The State of America’s Libraries, from ALA, April 2007

ALA has published The State of America’s Libraries (pdf link), a 17 page report about what libraries in the US are up to and how they’re doing. Actually it’s more like how ALA is doing. There are a lot of people lately telling us what’s up with libraries and technology. The Gates Foundation likes to say we’re all getting wired and all getting the help we need if we’re not wired. I wonder about their results sometimes and I’m curious about ALA’s. They say a lot of what you’d expect. Despite the title, this is almost entirely about US libraries, though there is mention of Montreal’s new building.

According to the executive report: Library use is up up up, even at “one-room rural outposts” which are then contrasted with the “spectacular” Seattle Public building. I work in a rural outpost and let me tell you, no one likes to think of themselves as an outpost and the people who live there certainly don’t see their one-room library that way. Perhaps I’m touchy. Investment in e-books is up which is hardly surprising since they’re still fairly new as “book technologies” go. It’s also fairly concerning since e-books are rarely owned, often just rented. What does this mean for the actual capital of American’s libraries? Are we owning less but paying more? Additionally, people are still reading books (amazing!) I bet we will never see the ALA report that even implies that people aren’t reading as much as they used to, no matter how the numbers have to bend to support this. School libraries are still dealing with funding headaches.

The library community is still defending its users against intrusive government and censorship challenges. They don’t mention how many libraries and library systems have installed or enhanced filters that restrict access, but this number is pretty important too, and totally absent from the document. The report itself states that it’s only a “highlights” report which sort of contrasts with the title, but that’s not terrifically surprising. A few other observations and some pullquotes.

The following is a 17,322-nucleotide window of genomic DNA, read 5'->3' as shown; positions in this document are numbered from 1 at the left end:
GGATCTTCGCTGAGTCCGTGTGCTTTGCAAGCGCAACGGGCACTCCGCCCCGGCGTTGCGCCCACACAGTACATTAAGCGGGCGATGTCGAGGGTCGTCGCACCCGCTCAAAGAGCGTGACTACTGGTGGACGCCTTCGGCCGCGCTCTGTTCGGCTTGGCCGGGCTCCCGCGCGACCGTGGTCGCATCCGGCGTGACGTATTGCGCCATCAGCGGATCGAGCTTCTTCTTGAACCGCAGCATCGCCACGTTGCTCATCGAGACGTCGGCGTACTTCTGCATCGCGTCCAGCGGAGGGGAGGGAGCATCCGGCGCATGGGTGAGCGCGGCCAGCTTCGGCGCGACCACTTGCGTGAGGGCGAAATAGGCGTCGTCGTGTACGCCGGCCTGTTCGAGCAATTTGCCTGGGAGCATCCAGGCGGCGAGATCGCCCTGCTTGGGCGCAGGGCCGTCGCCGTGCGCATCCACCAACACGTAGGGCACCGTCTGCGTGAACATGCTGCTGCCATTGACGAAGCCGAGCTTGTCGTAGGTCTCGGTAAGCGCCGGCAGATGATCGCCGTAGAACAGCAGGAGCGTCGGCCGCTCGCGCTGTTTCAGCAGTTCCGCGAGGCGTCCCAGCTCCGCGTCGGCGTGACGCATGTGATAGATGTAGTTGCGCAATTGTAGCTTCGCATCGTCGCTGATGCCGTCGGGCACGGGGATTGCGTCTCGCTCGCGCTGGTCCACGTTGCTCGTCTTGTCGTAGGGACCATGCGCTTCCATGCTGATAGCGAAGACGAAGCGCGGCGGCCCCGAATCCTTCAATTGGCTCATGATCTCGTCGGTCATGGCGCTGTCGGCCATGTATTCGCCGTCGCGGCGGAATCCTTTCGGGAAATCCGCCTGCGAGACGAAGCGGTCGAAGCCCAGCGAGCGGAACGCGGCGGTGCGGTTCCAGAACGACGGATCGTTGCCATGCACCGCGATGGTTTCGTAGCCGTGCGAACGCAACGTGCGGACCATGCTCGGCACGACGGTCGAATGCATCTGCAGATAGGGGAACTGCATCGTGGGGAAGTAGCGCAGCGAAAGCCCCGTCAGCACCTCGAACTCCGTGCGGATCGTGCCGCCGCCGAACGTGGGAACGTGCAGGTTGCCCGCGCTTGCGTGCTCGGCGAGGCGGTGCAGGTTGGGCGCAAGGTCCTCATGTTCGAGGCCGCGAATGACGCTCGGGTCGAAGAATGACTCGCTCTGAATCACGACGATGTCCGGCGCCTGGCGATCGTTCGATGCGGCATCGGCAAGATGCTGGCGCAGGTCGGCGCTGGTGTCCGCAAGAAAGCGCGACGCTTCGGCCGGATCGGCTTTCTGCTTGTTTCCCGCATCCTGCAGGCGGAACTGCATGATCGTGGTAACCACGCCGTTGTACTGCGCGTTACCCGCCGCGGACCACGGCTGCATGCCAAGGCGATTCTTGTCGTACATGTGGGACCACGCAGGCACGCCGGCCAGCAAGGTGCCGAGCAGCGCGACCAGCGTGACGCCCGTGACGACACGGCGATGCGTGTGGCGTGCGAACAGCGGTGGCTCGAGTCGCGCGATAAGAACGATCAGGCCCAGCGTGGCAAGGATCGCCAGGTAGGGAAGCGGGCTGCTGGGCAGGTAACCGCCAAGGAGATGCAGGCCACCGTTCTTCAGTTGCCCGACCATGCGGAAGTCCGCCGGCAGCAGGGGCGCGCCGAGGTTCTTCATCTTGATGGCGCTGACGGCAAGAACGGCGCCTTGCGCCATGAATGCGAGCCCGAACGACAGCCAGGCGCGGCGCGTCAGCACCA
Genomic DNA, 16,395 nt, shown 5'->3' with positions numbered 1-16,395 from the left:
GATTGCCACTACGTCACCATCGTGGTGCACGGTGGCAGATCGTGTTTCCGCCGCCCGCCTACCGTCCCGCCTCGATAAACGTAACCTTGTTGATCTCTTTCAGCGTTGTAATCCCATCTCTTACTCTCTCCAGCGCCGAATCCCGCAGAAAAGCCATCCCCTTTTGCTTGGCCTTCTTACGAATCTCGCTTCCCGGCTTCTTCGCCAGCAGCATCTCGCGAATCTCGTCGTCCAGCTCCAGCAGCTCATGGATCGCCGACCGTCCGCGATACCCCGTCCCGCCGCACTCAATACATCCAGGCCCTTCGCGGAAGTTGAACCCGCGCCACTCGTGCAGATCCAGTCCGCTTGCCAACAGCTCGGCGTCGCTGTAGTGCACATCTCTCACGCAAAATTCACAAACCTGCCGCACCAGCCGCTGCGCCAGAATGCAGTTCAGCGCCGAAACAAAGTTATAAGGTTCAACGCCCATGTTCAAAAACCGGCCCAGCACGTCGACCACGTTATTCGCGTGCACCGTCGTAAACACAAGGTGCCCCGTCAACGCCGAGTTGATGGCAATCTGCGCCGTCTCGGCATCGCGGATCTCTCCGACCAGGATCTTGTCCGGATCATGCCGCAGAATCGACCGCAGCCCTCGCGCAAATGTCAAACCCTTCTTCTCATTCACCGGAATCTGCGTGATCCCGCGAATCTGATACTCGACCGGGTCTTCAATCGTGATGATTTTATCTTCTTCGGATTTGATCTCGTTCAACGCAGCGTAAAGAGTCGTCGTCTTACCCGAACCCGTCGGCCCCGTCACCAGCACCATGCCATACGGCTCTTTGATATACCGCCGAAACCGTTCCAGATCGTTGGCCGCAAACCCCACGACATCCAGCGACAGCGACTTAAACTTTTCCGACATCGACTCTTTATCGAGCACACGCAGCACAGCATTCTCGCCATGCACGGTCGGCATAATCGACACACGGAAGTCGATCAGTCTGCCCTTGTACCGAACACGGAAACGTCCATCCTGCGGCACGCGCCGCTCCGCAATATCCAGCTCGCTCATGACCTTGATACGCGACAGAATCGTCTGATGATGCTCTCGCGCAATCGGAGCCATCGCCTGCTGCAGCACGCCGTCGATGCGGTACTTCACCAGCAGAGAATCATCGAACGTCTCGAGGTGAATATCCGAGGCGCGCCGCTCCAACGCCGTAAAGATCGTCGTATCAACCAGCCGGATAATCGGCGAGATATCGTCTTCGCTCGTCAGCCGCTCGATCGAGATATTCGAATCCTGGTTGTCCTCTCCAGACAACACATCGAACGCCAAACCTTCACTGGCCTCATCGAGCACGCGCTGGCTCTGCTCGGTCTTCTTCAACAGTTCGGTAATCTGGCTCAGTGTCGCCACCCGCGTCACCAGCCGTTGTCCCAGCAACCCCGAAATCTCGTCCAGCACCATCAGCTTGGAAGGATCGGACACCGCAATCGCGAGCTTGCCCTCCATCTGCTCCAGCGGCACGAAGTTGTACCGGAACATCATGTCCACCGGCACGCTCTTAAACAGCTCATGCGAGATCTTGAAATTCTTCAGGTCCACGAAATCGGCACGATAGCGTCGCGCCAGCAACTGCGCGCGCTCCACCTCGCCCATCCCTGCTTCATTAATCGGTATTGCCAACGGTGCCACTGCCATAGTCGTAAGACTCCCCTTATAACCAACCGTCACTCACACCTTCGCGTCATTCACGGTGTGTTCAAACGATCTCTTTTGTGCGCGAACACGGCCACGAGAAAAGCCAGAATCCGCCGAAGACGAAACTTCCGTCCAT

– We’re still measuring “visits” when we talk about who is going to the library. As near as I can tell a “visit” does not include a trip to the website or interaction with the library that does not occur inside the library building. For all of our 2.0 talking we’re still not totally validating “outside the box” library interactions at our highest levels. Huh. There is no mention of website statistics of public libraries at all. This has to change, and change quick. I think one thing that could rapidly change the way we think about libraries is if we would collect these sorts of numbers with the traditional library data we collect. Make libraries report their website statistics and maybe they’ll start looking at the website as a real library service. If we’re so techie now, why don’t we do this?

– “Virtually all (99 percent) U.S. public libraries now provide free public computer access to the Internet” 99% is a nice big number, but that would mean in Vermont we have two or three libraries that don’t offer this access. I wonder what their story is? I wonder how we can help them?

– “Academic libraries explored new virtual ways of providing services using technologies such as blogs, wikis, avatars, YouTube, Facebook, etc.” I know this is nitpicky, but this is a very short paragraph in a long document that dedicated nearly a page to “visits.” Where are the stats for this statement? It’s as easy or easier to track contacts in YouTube, for example. Why aren’t we seeing those numbers? If we want social tools to move beyond flavor-of-the-month status, we have to treat social tool interactions as “real” library interactions. Also, the mishmash of technologies, tools, and plain old nouns (avatars?) in this list implies strongly that whoever wrote this was either pressed for space or unclear on the concepts. Where is IM?

– Don’t miss this conclusion they draw when discussing the school library shortages: “Often the cuts in school libraries are being linked to the key requirements of the No Child Left Behind legislation.” While using the weak verb “are being linked” is a bit of a cop out, we are seeing that schools which are short of funding are having to channel that funding into getting the numbers required by No Child Left Behind and away from general educational resources like the library. The impact of this is felt disproportionately by poor and rural areas. This is shameful.